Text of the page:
• RESULTADOS: Se identificaron secuencias polimórficas útiles como marcadores genéticos de las poblaciones de P. falciparum, con los genes de las proteínas de superficie del merozoíto 1 y 2 (MSP-1, MSP-2) y el gen de la proteína rica en glutamato (GLURP), que producen variantes resistentes a medicamentos y a vacunas. (
  • Los documentos se consultaron entre agosto y diciembre de 2019 a través del acceso en Internet y bibliotecas del Academic Search Complete del gestor de búsquedas Medline, Science Direct, Scopus, Redalyc y Psicodoc. (
  • The 60 kDa form of chaperonin is the immunodominant antigen of patients with Legionnaire's disease, and is thought to play a role in the protection of the Legionella bacteria from oxygen radicals within macrophages. (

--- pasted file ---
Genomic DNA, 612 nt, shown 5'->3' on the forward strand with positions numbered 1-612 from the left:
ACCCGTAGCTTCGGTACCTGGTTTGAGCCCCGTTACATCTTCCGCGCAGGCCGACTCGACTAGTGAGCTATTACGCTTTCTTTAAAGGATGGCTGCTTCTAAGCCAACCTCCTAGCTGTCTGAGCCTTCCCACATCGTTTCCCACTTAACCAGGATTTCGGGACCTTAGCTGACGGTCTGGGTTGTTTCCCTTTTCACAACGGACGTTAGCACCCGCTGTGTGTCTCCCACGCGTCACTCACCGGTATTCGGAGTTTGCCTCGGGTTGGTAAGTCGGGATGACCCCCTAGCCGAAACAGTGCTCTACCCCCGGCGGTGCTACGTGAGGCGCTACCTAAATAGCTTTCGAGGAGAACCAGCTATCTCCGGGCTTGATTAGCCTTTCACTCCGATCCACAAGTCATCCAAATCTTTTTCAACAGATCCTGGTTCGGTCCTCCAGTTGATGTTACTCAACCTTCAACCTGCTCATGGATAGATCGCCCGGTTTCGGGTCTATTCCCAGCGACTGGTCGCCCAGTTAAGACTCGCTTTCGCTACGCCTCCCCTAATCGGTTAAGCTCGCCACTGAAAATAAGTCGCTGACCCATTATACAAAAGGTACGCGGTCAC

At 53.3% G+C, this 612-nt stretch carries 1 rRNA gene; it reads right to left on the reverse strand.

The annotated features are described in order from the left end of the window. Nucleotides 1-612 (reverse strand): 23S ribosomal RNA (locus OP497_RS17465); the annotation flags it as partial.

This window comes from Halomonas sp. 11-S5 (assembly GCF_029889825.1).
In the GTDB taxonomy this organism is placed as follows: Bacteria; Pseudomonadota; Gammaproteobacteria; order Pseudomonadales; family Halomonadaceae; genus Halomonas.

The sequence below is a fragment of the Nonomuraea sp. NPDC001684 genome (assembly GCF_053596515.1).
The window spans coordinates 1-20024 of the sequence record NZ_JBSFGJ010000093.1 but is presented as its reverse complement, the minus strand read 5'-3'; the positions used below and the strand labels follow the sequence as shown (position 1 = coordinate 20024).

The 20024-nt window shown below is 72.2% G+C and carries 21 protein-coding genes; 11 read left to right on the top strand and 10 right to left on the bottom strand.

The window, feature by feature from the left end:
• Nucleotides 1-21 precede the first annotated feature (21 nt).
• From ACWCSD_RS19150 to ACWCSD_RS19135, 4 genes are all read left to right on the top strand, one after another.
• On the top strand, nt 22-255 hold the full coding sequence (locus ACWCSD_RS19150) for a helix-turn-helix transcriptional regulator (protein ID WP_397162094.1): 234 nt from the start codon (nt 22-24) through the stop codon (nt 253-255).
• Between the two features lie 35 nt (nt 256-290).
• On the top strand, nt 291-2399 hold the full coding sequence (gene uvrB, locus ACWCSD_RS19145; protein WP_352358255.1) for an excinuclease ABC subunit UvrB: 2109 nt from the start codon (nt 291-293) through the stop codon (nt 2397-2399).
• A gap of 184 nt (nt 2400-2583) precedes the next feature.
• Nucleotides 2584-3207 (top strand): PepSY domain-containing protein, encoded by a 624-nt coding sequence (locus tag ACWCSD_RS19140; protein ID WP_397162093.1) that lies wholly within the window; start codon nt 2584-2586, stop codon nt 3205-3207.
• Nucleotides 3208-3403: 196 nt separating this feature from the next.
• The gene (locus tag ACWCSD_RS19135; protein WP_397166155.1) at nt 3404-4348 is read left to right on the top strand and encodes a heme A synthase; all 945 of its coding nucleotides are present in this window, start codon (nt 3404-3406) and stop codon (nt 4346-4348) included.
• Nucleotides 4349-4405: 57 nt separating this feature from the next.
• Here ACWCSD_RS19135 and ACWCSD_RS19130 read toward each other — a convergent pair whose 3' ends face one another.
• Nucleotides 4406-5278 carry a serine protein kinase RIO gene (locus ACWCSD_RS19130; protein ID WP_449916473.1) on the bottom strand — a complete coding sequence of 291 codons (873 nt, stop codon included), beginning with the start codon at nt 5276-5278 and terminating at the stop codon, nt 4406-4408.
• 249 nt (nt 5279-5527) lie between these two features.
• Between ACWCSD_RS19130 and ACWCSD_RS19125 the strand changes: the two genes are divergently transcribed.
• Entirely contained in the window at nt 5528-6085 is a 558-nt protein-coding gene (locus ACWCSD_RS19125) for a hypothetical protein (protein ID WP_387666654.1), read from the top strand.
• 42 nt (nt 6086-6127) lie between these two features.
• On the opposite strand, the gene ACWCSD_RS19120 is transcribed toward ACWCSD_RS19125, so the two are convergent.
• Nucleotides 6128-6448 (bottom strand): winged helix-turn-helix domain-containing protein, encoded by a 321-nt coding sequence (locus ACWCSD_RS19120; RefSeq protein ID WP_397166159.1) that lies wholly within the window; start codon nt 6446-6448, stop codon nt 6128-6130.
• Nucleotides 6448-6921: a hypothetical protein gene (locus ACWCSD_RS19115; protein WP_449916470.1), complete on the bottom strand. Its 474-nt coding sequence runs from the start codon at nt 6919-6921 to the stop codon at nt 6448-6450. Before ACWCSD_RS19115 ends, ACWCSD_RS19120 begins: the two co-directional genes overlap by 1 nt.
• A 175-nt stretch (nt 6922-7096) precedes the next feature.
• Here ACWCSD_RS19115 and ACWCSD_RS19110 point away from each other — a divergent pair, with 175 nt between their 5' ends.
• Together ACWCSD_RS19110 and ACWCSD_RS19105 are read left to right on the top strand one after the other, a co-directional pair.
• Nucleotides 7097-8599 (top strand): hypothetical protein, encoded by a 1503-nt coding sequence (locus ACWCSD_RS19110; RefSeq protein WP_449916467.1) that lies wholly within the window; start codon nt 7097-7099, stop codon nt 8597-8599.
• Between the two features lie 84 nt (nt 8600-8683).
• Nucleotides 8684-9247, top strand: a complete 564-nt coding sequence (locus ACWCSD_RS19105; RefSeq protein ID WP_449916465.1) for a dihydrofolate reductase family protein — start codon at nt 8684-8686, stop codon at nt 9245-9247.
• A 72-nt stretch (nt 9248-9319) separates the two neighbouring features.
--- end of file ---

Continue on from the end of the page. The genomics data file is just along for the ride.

• Cellular chaperonin CCTγ contributes to rabies virus replication during infection. (
  • Sphingosine kinase 1 (SK1) catalyses the generation of sphingosine 1-phosphate (S1P), a bioactive phospholipid that influences a diverse range of cellular processes, including proliferation, survival, adhesion, migration, morphogenesis and differentiation. (